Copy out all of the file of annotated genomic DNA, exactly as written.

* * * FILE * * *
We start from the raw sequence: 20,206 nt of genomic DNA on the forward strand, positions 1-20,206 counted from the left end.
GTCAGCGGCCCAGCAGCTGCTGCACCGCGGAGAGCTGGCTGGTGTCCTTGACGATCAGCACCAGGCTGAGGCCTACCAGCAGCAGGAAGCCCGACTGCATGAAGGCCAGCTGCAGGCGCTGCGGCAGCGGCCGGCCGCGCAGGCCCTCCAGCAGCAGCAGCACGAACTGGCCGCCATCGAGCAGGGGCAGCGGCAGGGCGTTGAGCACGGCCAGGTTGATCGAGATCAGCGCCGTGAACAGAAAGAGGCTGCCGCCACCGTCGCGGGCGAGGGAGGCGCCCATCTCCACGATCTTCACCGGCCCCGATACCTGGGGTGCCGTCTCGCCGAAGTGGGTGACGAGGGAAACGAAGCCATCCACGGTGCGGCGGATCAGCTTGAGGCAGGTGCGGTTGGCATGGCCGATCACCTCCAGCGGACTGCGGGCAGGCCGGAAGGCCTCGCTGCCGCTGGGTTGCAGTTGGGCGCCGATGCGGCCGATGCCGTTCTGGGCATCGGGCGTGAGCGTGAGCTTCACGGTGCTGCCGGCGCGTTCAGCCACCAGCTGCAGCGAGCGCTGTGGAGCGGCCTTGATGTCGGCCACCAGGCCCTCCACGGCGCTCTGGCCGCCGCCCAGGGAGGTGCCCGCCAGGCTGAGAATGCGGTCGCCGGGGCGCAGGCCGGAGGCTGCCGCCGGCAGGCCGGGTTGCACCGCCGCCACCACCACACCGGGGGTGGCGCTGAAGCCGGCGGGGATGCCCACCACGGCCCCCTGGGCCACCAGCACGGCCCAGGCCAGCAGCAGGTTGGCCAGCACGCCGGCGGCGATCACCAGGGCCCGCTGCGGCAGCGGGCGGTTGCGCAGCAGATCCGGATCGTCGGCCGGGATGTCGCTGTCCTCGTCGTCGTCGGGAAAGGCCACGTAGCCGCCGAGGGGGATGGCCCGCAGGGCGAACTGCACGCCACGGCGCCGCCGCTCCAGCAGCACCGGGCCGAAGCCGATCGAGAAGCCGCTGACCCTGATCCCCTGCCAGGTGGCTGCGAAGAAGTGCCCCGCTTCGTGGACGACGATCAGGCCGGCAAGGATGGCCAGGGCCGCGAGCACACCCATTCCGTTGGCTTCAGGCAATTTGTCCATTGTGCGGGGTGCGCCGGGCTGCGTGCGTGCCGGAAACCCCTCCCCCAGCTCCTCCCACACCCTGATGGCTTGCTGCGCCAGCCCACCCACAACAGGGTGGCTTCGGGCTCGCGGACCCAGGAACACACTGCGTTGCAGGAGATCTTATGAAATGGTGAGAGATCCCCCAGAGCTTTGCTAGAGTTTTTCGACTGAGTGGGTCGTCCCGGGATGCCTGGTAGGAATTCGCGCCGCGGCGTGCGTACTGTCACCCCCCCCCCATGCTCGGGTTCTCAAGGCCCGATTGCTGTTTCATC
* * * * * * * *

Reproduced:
We start from the raw sequence: 20,206 nt of genomic DNA on the forward strand, positions 1-20,206 counted from the left end.
GTCAGCGGCCCAGCAGCTGCTGCACCGCGGAGAGCTGGCTGGTGTCCTTGACGATCAGCACCAGGCTGAGGCCTACCAGCAGCAGGAAGCCCGACTGCATGAAGGCCAGCTGCAGGCGCTGCGGCAGCGGCCGGCCGCGCAGGCCCTCCAGCAGCAGCAGCACGAACTGGCCGCCATCGAGCAGGGGCAGCGGCAGGGCGTTGAGCACGGCCAGGTTGATCGAGATCAGCGCCGTGAACAGAAAGAGGCTGCCGCCACCGTCGCGGGCGAGGGAGGCGCCCATCTCCACGATCTTCACCGGCCCCGATACCTGGGGTGCCGTCTCGCCGAAGTGGGTGACGAGGGAAACGAAGCCATCCACGGTGCGGCGGATCAGCTTGAGGCAGGTGCGGTTGGCATGGCCGATCACCTCCAGCGGACTGCGGGCAGGCCGGAAGGCCTCGCTGCCGCTGGGTTGCAGTTGGGCGCCGATGCGGCCGATGCCGTTCTGGGCATCGGGCGTGAGCGTGAGCTTCACGGTGCTGCCGGCGCGTTCAGCCACCAGCTGCAGCGAGCGCTGTGGAGCGGCCTTGATGTCGGCCACCAGGCCCTCCACGGCGCTCTGGCCGCCGCCCAGGGAGGTGCCCGCCAGGCTGAGAATGCGGTCGCCGGGGCGCAGGCCGGAGGCTGCCGCCGGCAGGCCGGGTTGCACCGCCGCCACCACCACACCGGGGGTGGCGCTGAAGCCGGCGGGGATGCCCACCACGGCCCCCTGGGCCACCAGCACGGCCCAGGCCAGCAGCAGGTTGGCCAGCACGCCGGCGGCGATCACCAGGGCCCGCTGCGGCAGCGGGCGGTTGCGCAGCAGATCCGGATCGTCGGCCGGGATGTCGCTGTCCTCGTCGTCGTCGGGAAAGGCCACGTAGCCGCCGAGGGGGATGGCCCGCAGGGCGAACTGCACGCCACGGCGCCGCCGCTCCAGCAGCACCGGGCCGAAGCCGATCGAGAAGCCGCTGACCCTGATCCCCTGCCAGGTGGCTGCGAAGAAGTGCCCCGCTTCGTGGACGACGATCAGGCCGGCAAGGATGGCCAGGGCCGCGAGCACACCCATTCCGTTGGCTTCAGGCAATTTGTCCATTGTGCGGGGTGCGCCGGGCTGCGTGCGTGCCGGAAACCCCTCCCCCAGCTCCTCCCACACCCTGATGGCTTGCTGCGCCAGCCCACCCACAACAGGGTGGCTTCGGGCTCGCGGACCCAGGAACACACTGCGTTGCAGGAGATCTTATGAAATGGTGAGAGATCCCCCAGAGCTTTGCTAGAGTTTTTCGACTGAGTGGGTCGTCCCGGGATGCCTGGTAGGAATTCGCGCCGCGGCGTGCGTACTGTCACCCCCCCCCCATGCTCGGGTTCTCAAGGCCCGATTGCTGTTTCATC